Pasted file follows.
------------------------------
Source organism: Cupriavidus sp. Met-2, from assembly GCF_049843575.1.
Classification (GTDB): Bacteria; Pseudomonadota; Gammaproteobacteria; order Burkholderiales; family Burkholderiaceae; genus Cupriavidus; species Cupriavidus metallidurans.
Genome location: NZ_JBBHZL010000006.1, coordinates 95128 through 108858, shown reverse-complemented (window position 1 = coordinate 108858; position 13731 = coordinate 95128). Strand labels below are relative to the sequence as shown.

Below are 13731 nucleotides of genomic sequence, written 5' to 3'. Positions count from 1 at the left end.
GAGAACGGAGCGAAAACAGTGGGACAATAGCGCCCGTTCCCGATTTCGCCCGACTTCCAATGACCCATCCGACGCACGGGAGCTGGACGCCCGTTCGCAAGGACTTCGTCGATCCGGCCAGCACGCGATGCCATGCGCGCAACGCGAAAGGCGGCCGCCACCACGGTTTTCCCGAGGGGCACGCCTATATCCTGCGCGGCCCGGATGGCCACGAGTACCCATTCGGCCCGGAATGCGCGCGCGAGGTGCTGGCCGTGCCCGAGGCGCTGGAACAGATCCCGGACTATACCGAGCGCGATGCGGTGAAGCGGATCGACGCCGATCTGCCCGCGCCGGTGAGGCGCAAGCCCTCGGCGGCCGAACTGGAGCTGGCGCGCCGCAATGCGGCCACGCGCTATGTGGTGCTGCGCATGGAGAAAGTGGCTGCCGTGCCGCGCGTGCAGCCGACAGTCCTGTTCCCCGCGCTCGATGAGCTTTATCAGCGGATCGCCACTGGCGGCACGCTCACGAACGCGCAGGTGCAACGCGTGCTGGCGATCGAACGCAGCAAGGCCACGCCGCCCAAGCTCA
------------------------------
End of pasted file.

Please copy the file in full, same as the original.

Source organism: Cupriavidus sp. Met-2, from assembly GCF_049843575.1.
Classification (GTDB): Bacteria; Pseudomonadota; Gammaproteobacteria; order Burkholderiales; family Burkholderiaceae; genus Cupriavidus; species Cupriavidus metallidurans.
Genome location: NZ_JBBHZL010000006.1, coordinates 95128 through 108858, shown reverse-complemented (window position 1 = coordinate 108858; position 13731 = coordinate 95128). Strand labels below are relative to the sequence as shown.

Below are 13731 nucleotides of genomic sequence, written 5' to 3'. Positions count from 1 at the left end.
GAGAACGGAGCGAAAACAGTGGGACAATAGCGCCCGTTCCCGATTTCGCCCGACTTCCAATGACCCATCCGACGCACGGGAGCTGGACGCCCGTTCGCAAGGACTTCGTCGATCCGGCCAGCACGCGATGCCATGCGCGCAACGCGAAAGGCGGCCGCCACCACGGTTTTCCCGAGGGGCACGCCTATATCCTGCGCGGCCCGGATGGCCACGAGTACCCATTCGGCCCGGAATGCGCGCGCGAGGTGCTGGCCGTGCCCGAGGCGCTGGAACAGATCCCGGACTATACCGAGCGCGATGCGGTGAAGCGGATCGACGCCGATCTGCCCGCGCCGGTGAGGCGCAAGCCCTCGGCGGCCGAACTGGAGCTGGCGCGCCGCAATGCGGCCACGCGCTATGTGGTGCTGCGCATGGAGAAAGTGGCTGCCGTGCCGCGCGTGCAGCCGACAGTCCTGTTCCCCGCGCTCGATGAGCTTTATCAGCGGATCGCCACTGGCGGCACGCTCACGAACGCGCAGGTGCAACGCGTGCTGGCGATCGAACGCAGCAAGGCCACGCCGCCCAAGCTCA